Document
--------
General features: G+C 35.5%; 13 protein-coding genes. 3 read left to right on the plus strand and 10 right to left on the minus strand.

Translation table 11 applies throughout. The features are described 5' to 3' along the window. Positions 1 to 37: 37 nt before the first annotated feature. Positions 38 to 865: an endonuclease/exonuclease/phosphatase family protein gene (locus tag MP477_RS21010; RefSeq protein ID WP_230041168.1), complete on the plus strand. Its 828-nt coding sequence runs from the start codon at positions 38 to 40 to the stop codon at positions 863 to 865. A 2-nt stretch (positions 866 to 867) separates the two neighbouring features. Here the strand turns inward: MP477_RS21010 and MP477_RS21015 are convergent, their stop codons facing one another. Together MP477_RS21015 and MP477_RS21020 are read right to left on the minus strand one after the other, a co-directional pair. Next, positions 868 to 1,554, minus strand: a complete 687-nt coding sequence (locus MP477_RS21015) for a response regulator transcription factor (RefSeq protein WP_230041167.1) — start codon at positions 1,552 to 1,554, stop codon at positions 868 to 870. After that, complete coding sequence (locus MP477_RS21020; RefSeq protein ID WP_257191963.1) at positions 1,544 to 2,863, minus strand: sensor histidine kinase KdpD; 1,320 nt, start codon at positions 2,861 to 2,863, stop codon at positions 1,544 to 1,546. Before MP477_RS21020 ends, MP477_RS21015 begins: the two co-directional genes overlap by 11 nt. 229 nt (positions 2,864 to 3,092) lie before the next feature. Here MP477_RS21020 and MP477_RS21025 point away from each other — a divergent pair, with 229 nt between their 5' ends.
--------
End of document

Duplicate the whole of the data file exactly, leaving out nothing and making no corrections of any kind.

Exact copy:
General features: G+C 35.5%; 13 protein-coding genes. 3 read left to right on the plus strand and 10 right to left on the minus strand.

Translation table 11 applies throughout. The features are described 5' to 3' along the window. Positions 1 to 37: 37 nt before the first annotated feature. Positions 38 to 865: an endonuclease/exonuclease/phosphatase family protein gene (locus tag MP477_RS21010; RefSeq protein ID WP_230041168.1), complete on the plus strand. Its 828-nt coding sequence runs from the start codon at positions 38 to 40 to the stop codon at positions 863 to 865. A 2-nt stretch (positions 866 to 867) separates the two neighbouring features. Here the strand turns inward: MP477_RS21010 and MP477_RS21015 are convergent, their stop codons facing one another. Together MP477_RS21015 and MP477_RS21020 are read right to left on the minus strand one after the other, a co-directional pair. Next, positions 868 to 1,554, minus strand: a complete 687-nt coding sequence (locus MP477_RS21015) for a response regulator transcription factor (RefSeq protein WP_230041167.1) — start codon at positions 1,552 to 1,554, stop codon at positions 868 to 870. After that, complete coding sequence (locus MP477_RS21020; RefSeq protein ID WP_257191963.1) at positions 1,544 to 2,863, minus strand: sensor histidine kinase KdpD; 1,320 nt, start codon at positions 2,861 to 2,863, stop codon at positions 1,544 to 1,546. Before MP477_RS21020 ends, MP477_RS21015 begins: the two co-directional genes overlap by 11 nt. 229 nt (positions 2,864 to 3,092) lie before the next feature. Here MP477_RS21020 and MP477_RS21025 point away from each other — a divergent pair, with 229 nt between their 5' ends.